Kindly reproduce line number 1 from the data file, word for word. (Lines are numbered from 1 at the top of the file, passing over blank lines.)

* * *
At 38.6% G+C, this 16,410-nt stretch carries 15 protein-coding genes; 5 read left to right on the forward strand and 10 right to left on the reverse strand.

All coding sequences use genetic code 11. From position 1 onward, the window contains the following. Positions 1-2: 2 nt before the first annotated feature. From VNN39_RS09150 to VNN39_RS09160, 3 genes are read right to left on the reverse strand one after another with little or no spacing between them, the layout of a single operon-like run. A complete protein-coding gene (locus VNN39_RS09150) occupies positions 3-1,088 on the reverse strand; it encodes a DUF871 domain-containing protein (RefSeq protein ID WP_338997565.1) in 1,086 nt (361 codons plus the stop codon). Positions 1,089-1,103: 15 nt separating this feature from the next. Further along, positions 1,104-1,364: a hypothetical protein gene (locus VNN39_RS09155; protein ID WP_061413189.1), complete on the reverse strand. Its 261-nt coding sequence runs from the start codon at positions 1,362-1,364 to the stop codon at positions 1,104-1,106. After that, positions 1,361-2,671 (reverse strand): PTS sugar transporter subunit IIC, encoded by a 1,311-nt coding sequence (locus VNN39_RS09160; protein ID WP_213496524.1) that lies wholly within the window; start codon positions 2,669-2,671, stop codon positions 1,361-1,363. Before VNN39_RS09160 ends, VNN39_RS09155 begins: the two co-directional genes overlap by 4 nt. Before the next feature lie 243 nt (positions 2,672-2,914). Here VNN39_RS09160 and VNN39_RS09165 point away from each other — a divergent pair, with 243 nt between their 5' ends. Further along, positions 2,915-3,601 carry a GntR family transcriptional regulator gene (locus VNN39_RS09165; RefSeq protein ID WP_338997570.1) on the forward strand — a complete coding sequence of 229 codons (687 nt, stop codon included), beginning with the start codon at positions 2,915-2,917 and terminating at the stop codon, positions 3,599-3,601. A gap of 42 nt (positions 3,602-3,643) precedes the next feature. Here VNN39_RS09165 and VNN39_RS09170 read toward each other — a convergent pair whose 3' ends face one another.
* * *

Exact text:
At 38.6% G+C, this 16,410-nt stretch carries 15 protein-coding genes; 5 read left to right on the forward strand and 10 right to left on the reverse strand.